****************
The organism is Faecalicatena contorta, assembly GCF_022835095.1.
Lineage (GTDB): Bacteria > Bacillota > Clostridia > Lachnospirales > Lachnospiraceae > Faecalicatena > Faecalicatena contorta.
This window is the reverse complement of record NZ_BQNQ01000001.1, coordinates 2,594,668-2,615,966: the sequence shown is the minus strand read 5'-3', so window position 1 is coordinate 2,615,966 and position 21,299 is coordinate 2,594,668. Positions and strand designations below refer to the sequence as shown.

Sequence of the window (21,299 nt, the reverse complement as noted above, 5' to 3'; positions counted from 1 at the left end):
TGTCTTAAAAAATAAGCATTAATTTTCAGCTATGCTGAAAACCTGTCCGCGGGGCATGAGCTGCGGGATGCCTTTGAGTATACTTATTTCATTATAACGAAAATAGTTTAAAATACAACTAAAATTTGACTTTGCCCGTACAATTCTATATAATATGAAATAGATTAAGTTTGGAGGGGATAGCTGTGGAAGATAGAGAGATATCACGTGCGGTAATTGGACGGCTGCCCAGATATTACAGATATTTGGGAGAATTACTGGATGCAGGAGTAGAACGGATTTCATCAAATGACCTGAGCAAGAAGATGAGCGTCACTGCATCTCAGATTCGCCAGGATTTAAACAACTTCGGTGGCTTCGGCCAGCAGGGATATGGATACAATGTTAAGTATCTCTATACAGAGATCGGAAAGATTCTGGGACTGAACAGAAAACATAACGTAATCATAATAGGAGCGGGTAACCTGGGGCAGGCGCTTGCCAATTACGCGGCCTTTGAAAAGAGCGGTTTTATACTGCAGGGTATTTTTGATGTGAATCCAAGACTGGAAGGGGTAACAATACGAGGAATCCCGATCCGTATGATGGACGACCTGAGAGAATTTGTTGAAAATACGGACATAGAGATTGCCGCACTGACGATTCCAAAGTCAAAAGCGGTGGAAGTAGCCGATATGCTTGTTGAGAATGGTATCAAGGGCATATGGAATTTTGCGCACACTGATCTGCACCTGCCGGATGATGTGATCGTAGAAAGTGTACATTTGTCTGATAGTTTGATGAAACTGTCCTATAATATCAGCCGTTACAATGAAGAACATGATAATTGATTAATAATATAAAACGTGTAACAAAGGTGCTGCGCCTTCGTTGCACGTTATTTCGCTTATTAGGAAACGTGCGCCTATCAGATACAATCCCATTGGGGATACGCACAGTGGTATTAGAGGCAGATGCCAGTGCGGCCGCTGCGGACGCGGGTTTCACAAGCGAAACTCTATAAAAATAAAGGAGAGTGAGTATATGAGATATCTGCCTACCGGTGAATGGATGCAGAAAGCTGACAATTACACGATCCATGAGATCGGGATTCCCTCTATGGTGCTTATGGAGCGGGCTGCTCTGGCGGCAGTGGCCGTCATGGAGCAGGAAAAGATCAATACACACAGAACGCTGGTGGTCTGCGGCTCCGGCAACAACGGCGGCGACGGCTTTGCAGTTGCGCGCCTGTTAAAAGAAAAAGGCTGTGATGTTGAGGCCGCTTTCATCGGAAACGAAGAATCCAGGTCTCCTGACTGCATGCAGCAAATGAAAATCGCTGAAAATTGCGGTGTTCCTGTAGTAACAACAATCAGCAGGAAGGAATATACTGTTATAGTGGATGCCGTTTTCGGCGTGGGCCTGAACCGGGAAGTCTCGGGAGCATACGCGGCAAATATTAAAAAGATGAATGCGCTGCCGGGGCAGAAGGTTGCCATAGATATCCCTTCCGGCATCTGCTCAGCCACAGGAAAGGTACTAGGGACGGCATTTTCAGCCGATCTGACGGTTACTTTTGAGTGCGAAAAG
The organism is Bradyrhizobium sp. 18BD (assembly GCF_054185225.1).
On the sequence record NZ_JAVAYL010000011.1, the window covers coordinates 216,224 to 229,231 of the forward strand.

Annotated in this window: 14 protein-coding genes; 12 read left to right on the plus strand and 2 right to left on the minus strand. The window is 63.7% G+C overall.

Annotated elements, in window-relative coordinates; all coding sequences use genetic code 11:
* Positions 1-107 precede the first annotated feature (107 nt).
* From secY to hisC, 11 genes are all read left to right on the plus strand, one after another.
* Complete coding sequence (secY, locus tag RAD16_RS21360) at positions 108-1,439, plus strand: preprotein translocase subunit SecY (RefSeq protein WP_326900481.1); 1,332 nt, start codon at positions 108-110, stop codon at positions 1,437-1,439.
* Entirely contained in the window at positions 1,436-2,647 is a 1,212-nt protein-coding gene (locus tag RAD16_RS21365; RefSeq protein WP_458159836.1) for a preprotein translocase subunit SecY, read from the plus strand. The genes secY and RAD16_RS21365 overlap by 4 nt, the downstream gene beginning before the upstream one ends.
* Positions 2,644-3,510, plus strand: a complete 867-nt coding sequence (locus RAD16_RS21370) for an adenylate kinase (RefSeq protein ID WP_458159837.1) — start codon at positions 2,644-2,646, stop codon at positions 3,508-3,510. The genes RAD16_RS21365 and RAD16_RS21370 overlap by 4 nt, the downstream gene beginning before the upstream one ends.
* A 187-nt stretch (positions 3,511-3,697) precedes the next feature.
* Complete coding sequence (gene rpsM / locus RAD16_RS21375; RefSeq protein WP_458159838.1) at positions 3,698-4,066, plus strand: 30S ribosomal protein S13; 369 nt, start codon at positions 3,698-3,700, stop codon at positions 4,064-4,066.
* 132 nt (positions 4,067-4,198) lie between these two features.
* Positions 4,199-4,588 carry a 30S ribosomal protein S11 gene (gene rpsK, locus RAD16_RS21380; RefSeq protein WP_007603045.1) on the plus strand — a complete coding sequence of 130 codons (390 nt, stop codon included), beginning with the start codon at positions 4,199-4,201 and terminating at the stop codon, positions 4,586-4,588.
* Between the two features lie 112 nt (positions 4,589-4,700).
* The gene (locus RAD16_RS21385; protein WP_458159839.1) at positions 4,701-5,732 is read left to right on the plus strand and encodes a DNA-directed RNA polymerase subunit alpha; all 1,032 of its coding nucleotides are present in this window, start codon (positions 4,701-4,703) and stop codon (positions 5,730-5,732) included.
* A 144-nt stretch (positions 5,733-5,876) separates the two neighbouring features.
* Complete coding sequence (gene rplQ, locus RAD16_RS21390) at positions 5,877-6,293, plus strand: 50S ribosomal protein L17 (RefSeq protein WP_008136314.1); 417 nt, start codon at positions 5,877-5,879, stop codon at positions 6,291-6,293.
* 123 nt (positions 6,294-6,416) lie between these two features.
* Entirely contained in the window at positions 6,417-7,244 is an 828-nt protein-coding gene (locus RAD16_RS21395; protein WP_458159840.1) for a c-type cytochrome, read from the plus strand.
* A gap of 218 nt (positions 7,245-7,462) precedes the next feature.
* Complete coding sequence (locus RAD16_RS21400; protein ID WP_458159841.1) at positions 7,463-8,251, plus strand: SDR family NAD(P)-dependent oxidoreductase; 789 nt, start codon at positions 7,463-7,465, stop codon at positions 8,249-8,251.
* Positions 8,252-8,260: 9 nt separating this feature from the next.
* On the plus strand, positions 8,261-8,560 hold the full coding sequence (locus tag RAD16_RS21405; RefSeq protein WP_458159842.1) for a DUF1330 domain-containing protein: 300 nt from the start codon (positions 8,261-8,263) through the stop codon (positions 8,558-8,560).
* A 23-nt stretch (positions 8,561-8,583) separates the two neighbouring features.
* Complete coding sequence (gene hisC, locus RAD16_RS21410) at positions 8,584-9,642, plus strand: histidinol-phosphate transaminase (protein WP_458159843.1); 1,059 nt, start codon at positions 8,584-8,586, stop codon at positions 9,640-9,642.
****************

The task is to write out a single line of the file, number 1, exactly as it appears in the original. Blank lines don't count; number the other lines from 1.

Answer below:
The organism is Faecalicatena contorta, assembly GCF_022835095.1.